29 October 2023

Riverina businesses encouraged to put us on the map by embracing the visitor economy

| Chris Roe
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cyclists riding through blossoming field

The 2022 Gears and Beers took riders through the fields. Photo: Josef Winkler.

There’s no question that tourism is big business and Riverina locals are being encouraged to take the visitor economy seriously.

“We’ve put out a call to action to get businesses in the Riverina Murray thinking about how they could better support the visitor economy and tourism,” said Serena Hardwick from Business NSW.

“It is not only about the value it contributes directly into our economy or the jobs it creates, it is also about promoting our region as a great place to live, work and invest.

“It’s really about understanding what we have in our own backyard and being able to promote that to other people.”

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The visitor economy includes tourists, daytrippers, business travellers and visiting family and friends, and contributes $5.5 million a day to the Riverina economy.

There are obvious benefits to businesses engaged in accommodation, hospitality and tourism, but Serena said we should be thinking outside the box.

business seminar

Business leaders gathered in Albury this week to discuss ways to engage in the visitor economy. Photo: Supplied.

Business NSW has hosted a roundtable with business leaders from across the region to discuss the opportunities.

“Everyone has a role to play in promoting our region as a great place to come and visit, but also a great place to live as well,” Serena said.

“If we don’t know what exists here ourselves, how are we going to promote it to anybody else? So a big part of it is really about understanding what we have in our own backyard and how we can communicate that.”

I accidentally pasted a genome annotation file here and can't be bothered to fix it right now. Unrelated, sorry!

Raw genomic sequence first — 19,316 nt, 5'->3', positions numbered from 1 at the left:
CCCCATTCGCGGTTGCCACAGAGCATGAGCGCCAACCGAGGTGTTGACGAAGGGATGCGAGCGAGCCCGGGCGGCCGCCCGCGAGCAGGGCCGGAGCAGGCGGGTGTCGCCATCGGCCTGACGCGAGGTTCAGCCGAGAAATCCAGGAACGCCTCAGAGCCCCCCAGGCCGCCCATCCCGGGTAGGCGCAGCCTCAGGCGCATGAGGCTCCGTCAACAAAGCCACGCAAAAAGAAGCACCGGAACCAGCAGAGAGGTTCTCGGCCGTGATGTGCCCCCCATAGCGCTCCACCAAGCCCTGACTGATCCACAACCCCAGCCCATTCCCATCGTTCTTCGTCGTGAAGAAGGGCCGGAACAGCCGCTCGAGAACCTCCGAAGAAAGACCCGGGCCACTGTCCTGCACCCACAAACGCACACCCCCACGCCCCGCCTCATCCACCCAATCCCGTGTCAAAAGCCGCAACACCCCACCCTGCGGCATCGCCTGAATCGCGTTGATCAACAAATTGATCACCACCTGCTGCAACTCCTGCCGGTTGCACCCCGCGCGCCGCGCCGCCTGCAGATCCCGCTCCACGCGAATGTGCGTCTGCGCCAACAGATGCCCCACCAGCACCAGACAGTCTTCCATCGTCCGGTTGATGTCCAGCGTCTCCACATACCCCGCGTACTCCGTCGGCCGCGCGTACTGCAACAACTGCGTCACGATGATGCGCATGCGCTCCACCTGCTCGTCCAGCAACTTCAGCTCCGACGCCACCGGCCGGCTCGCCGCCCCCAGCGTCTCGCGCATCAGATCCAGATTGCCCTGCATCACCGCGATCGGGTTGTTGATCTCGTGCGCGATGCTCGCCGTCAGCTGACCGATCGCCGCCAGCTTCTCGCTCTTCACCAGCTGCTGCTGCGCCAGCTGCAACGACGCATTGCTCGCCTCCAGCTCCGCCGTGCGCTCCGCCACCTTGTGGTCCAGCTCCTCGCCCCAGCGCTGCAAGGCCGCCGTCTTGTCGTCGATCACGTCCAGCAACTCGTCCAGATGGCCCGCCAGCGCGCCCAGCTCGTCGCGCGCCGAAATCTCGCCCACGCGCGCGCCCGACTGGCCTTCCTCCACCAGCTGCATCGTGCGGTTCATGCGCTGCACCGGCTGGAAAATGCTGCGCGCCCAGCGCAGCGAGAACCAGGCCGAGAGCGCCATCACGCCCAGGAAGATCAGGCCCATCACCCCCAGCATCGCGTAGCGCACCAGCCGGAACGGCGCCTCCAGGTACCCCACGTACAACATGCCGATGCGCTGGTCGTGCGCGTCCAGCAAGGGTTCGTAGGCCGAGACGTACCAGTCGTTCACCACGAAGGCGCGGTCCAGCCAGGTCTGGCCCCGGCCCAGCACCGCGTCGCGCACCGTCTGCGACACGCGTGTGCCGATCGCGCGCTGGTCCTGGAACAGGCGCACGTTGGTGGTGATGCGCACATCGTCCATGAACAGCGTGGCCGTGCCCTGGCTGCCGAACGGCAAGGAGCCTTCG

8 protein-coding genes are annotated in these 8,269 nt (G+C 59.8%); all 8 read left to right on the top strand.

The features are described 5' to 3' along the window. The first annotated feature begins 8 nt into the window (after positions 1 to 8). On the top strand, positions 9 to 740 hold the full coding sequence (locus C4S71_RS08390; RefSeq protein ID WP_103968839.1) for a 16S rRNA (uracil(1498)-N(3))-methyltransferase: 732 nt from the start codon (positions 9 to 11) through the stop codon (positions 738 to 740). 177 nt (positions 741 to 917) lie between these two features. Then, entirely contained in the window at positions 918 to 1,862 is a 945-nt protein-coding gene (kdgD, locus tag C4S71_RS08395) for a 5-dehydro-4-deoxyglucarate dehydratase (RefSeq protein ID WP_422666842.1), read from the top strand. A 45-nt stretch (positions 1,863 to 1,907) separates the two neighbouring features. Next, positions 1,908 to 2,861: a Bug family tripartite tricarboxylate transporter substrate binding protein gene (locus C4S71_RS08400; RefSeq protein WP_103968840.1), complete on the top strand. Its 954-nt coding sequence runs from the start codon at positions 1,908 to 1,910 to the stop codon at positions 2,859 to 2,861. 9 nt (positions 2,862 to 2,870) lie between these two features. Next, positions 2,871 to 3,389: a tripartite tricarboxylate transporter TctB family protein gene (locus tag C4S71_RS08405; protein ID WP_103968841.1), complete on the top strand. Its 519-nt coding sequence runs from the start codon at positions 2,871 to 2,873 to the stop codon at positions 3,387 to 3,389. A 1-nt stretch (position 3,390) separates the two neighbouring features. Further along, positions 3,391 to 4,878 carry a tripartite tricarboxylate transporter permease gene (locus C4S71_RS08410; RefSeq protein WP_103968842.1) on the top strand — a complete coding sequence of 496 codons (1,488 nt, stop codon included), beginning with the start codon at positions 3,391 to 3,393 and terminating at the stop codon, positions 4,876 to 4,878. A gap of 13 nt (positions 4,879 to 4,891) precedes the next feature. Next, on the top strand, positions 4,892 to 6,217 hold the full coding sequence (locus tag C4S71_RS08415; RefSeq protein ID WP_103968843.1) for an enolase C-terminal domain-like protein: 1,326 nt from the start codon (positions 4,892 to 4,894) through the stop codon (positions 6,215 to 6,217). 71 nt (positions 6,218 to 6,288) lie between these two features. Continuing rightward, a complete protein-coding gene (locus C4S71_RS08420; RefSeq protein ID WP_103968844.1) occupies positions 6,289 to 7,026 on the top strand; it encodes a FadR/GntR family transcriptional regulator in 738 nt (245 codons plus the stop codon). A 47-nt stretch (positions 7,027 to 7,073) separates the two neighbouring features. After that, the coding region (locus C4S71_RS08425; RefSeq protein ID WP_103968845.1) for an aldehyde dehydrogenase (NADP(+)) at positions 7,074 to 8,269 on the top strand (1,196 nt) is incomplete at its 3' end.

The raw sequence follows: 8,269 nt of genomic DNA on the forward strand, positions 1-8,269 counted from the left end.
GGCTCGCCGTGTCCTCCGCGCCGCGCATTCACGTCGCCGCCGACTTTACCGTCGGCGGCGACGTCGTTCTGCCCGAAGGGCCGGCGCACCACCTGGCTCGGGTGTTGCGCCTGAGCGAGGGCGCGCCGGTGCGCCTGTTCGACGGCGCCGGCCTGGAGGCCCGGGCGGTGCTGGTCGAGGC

Serena explained that it can be as simple as engaging visitors in conversation and making recommendations or cross-promoting other businesses.

“There are ways you can promote the region incidentally, like if you’re hosting an event you can make sure that you’ve got regional produce on display or even have a flyer for a business to go do something after your event,” she said.

“It’s just really providing them with additional information on what else they can experience while in the region and there are so many opportunities to showcase all these things in a very different way.

“And of course, you can maximise that by sharing posts through social media that celebrate what the region has to offer.”

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Sarah Hope from Destination Riverina Murray agreed that the region needed to work together.

“If you’re a business, when you welcome clients from outside the local area, think about incorporating local growers and producers into your events, and having your business meetings at a cafe or business event venue,” she suggested.

“Invite your visiting guests and clients out for dinner and enjoy the local tours and experiences. Host a conference across two days, so your delegates can enjoy accommodation and meals while in town.

“By actively participating in the growth of the visitor economy, businesses can not only increase their own revenue but also contribute to the economic development of the region.

“A vibrant tourism industry can enhance the overall quality of life for local residents and foster a strong sense of community pride.”

Serena said thinking regionally was the key to shifting the way businesses operated.

“If we start thinking about this a little bit differently and think of it not as how can we support the tourism industry but how can we actually increase investment in our own community,” she explained.

“We need to have the mentality that we are not competitive. We are all winning when someone’s in our region and having a great experience.”

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